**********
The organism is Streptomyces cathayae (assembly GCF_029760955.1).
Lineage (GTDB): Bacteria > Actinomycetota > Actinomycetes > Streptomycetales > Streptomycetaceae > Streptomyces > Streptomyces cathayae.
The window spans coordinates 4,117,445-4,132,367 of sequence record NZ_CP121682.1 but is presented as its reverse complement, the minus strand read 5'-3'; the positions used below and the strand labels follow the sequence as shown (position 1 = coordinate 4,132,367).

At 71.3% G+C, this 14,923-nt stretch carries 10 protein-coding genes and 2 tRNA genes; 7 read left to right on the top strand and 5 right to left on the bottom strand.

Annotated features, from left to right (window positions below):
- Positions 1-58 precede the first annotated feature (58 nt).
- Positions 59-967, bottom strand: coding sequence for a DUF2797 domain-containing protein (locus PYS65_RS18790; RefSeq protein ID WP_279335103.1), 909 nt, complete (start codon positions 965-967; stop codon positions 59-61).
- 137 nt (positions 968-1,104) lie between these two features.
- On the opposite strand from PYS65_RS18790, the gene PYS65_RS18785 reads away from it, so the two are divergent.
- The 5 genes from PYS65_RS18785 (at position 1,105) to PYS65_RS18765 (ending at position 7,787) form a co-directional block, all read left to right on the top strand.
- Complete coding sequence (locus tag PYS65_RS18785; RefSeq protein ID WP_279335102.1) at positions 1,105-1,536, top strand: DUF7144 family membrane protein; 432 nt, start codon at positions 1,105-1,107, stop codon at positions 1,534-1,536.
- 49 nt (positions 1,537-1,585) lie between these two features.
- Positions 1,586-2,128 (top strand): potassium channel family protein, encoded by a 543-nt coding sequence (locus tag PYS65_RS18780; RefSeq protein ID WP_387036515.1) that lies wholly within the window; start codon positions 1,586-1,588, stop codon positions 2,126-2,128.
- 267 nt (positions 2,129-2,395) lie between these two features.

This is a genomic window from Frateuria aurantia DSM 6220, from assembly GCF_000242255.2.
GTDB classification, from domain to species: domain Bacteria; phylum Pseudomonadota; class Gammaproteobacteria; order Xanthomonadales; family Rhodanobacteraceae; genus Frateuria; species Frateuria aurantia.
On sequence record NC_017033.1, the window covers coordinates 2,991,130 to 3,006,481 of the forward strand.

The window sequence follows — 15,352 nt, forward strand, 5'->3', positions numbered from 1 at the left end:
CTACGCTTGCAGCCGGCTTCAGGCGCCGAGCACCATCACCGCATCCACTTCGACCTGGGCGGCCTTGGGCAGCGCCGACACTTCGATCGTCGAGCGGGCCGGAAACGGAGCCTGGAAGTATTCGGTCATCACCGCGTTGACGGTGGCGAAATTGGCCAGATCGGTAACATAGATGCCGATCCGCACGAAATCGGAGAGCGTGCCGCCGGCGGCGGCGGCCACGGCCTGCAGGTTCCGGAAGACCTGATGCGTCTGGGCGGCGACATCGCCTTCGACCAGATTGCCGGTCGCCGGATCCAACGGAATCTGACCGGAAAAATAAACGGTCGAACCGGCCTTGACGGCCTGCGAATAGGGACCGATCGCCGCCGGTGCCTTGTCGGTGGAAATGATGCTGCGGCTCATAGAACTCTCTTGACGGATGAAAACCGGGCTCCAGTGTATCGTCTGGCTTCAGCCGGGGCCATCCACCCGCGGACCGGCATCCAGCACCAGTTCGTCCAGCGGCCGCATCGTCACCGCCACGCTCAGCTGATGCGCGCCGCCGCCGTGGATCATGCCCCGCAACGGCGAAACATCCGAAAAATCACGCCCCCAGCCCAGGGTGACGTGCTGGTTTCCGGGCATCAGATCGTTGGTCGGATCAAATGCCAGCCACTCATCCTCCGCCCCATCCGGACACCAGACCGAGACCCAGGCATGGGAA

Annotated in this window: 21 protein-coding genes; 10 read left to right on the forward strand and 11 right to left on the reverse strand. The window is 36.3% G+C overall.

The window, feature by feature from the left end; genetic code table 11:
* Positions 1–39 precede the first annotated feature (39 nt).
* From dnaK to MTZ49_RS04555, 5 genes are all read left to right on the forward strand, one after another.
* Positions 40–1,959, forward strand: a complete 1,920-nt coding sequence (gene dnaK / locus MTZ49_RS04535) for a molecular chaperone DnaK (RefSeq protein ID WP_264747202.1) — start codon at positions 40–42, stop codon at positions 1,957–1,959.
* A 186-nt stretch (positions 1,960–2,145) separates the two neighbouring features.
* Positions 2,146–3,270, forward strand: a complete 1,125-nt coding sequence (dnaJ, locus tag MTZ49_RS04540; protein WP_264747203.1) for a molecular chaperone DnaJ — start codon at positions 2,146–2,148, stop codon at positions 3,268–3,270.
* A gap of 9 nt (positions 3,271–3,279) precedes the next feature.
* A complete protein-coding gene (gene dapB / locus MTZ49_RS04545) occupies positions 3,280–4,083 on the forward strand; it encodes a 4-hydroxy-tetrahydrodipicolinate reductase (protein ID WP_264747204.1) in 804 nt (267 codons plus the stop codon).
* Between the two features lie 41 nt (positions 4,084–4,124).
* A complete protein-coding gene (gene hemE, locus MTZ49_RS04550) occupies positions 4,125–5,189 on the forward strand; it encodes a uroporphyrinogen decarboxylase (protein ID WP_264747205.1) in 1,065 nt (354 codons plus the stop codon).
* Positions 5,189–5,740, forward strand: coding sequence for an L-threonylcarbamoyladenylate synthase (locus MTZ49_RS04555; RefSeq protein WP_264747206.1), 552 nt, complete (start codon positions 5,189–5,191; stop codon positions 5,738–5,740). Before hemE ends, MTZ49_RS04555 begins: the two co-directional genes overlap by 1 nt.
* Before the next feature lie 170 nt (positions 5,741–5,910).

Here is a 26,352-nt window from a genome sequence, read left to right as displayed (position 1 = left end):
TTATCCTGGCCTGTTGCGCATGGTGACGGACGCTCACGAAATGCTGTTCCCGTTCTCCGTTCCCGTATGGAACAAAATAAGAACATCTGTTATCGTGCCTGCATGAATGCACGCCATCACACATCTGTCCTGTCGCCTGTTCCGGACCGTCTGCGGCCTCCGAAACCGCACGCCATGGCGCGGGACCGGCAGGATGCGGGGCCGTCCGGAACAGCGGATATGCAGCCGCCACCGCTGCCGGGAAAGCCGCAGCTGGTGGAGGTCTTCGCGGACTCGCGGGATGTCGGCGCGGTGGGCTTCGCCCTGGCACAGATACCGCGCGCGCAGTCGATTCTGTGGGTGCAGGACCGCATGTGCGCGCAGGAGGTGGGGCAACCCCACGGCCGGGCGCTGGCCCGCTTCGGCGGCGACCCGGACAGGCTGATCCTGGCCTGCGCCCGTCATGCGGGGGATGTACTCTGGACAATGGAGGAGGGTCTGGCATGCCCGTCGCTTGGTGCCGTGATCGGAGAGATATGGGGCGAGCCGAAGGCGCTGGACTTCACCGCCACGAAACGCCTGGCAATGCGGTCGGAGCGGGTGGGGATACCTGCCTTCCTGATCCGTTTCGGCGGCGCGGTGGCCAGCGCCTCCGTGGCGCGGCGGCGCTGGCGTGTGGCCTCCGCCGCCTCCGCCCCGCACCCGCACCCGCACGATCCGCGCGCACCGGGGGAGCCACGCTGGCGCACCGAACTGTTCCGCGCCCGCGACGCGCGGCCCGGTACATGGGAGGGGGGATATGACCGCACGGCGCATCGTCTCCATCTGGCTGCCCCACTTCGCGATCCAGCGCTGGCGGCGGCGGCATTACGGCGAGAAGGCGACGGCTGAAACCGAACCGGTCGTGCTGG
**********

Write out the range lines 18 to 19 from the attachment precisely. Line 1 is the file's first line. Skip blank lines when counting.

The window sequence follows — 15,352 nt, forward strand, 5'->3', positions numbered from 1 at the left end:
CTACGCTTGCAGCCGGCTTCAGGCGCCGAGCACCATCACCGCATCCACTTCGACCTGGGCGGCCTTGGGCAGCGCCGACACTTCGATCGTCGAGCGGGCCGGAAACGGAGCCTGGAAGTATTCGGTCATCACCGCGTTGACGGTGGCGAAATTGGCCAGATCGGTAACATAGATGCCGATCCGCACGAAATCGGAGAGCGTGCCGCCGGCGGCGGCGGCCACGGCCTGCAGGTTCCGGAAGACCTGATGCGTCTGGGCGGCGACATCGCCTTCGACCAGATTGCCGGTCGCCGGATCCAACGGAATCTGACCGGAAAAATAAACGGTCGAACCGGCCTTGACGGCCTGCGAATAGGGACCGATCGCCGCCGGTGCCTTGTCGGTGGAAATGATGCTGCGGCTCATAGAACTCTCTTGACGGATGAAAACCGGGCTCCAGTGTATCGTCTGGCTTCAGCCGGGGCCATCCACCCGCGGACCGGCATCCAGCACCAGTTCGTCCAGCGGCCGCATCGTCACCGCCACGCTCAGCTGATGCGCGCCGCCGCCGTGGATCATGCCCCGCAACGGCGAAACATCCGAAAAATCACGCCCCCAGCCCAGGGTGACGTGCTGGTTTCCGGGCATCAGATCGTTGGTCGGATCAAATGCCAGCCACTCATCCTCCGCCCCATCCGGACACCAGACCGAGACCCAGGCATGGGAA